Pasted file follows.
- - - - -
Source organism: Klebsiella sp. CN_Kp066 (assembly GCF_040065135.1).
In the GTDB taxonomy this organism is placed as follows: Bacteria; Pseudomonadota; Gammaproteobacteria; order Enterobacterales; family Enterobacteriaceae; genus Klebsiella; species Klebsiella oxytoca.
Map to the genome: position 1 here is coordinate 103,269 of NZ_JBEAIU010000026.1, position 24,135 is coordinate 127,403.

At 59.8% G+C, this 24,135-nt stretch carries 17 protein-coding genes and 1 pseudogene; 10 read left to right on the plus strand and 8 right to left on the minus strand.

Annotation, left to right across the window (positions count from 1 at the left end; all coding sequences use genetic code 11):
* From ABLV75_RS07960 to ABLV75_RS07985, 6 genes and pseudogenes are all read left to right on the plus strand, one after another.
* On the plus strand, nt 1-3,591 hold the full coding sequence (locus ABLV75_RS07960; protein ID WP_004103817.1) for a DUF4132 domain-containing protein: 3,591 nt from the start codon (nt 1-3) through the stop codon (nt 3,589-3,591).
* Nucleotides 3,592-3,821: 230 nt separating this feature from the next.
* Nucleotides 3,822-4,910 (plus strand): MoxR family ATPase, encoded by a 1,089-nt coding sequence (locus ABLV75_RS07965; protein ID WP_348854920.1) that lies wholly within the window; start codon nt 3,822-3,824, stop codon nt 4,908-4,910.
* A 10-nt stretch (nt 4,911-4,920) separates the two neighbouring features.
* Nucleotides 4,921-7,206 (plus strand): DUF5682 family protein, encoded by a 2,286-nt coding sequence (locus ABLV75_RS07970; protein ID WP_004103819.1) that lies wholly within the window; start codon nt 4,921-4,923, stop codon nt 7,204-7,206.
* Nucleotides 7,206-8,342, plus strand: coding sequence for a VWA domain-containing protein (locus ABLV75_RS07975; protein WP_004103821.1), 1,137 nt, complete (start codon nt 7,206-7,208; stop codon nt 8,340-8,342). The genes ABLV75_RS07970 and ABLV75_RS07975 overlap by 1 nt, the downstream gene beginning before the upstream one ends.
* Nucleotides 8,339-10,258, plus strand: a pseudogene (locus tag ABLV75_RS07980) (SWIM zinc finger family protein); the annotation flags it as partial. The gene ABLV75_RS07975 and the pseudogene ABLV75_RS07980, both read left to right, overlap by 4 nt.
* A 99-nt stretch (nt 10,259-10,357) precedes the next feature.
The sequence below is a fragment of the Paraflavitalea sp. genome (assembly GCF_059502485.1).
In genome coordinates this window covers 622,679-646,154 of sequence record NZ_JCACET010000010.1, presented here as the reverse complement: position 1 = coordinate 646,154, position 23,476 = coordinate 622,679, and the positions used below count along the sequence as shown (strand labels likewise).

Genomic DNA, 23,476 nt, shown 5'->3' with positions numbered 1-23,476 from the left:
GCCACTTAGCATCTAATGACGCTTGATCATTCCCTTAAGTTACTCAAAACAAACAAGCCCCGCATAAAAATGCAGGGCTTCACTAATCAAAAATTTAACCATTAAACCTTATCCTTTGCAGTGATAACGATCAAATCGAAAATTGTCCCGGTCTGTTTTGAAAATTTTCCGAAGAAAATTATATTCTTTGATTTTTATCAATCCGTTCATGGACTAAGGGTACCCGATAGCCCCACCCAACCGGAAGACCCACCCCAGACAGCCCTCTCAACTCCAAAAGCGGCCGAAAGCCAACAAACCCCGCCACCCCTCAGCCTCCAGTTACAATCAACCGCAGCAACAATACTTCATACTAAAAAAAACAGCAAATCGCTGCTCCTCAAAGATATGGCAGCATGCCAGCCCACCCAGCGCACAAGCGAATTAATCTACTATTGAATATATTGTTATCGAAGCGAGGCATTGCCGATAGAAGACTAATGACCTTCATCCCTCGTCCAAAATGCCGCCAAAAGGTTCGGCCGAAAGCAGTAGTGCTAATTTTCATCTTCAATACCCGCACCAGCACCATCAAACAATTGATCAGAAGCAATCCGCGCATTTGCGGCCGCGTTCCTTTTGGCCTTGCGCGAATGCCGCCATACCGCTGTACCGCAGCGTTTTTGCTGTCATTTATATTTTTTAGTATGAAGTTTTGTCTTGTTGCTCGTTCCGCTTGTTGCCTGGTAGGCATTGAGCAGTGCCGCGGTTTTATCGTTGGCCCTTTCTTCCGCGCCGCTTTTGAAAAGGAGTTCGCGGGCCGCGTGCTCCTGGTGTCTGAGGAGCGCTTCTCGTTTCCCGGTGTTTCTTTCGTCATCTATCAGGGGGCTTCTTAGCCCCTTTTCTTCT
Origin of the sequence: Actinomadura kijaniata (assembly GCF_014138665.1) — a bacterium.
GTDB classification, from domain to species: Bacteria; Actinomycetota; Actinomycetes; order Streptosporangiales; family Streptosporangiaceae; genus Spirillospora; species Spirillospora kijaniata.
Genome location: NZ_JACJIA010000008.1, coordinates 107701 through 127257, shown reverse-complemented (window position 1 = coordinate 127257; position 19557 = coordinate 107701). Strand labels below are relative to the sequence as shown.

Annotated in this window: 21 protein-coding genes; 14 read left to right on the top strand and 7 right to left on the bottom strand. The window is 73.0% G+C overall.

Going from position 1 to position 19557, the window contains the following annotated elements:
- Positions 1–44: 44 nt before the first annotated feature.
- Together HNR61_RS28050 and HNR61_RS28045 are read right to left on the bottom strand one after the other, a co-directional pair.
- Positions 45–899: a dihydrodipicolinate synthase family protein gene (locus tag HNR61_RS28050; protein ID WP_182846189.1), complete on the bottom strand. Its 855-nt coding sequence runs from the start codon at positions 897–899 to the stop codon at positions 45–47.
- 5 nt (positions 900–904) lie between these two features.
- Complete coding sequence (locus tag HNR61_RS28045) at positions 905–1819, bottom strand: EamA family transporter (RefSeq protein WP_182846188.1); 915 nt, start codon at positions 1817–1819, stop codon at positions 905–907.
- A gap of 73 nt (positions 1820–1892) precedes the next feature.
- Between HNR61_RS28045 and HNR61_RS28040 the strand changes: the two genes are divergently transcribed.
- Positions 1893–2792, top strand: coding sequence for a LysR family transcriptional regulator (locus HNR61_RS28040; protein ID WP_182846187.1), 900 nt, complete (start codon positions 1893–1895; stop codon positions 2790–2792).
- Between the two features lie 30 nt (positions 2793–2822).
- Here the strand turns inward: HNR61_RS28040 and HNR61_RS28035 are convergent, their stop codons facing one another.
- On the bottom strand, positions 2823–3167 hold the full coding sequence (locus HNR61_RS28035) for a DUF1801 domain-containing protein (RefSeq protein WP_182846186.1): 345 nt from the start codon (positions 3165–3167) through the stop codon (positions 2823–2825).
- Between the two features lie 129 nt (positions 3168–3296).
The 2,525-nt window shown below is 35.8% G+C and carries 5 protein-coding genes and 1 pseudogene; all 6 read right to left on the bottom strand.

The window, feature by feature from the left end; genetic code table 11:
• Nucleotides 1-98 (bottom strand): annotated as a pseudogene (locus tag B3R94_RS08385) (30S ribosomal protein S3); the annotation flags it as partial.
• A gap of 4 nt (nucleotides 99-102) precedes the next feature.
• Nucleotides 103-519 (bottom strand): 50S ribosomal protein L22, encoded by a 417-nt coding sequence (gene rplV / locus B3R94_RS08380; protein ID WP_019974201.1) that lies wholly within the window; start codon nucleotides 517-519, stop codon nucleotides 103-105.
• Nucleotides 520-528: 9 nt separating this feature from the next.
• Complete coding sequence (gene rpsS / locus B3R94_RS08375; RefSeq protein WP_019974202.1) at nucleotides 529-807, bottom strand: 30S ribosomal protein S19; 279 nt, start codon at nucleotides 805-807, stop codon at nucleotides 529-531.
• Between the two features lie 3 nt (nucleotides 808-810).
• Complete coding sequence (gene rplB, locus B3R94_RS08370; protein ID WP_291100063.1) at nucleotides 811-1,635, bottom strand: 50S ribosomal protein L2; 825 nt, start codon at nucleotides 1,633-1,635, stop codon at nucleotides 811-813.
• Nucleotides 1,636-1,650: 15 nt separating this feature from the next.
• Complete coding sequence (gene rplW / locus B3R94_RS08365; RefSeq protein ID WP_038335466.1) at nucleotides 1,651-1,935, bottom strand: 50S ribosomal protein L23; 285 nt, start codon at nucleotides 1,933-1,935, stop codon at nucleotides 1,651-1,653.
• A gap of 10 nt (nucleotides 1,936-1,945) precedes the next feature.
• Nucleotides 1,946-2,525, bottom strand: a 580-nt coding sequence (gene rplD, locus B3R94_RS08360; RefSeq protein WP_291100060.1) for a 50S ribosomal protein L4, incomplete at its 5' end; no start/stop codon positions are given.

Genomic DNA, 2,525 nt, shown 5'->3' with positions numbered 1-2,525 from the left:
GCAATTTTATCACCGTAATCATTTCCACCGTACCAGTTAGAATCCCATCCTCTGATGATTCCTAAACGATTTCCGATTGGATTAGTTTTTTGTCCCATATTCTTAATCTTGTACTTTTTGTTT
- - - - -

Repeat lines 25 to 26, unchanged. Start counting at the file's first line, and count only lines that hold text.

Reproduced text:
- Together HNR61_RS28050 and HNR61_RS28045 are read right to left on the bottom strand one after the other, a co-directional pair.
- Positions 45–899: a dihydrodipicolinate synthase family protein gene (locus tag HNR61_RS28050; protein ID WP_182846189.1), complete on the bottom strand. Its 855-nt coding sequence runs from the start codon at positions 897–899 to the stop codon at positions 45–47.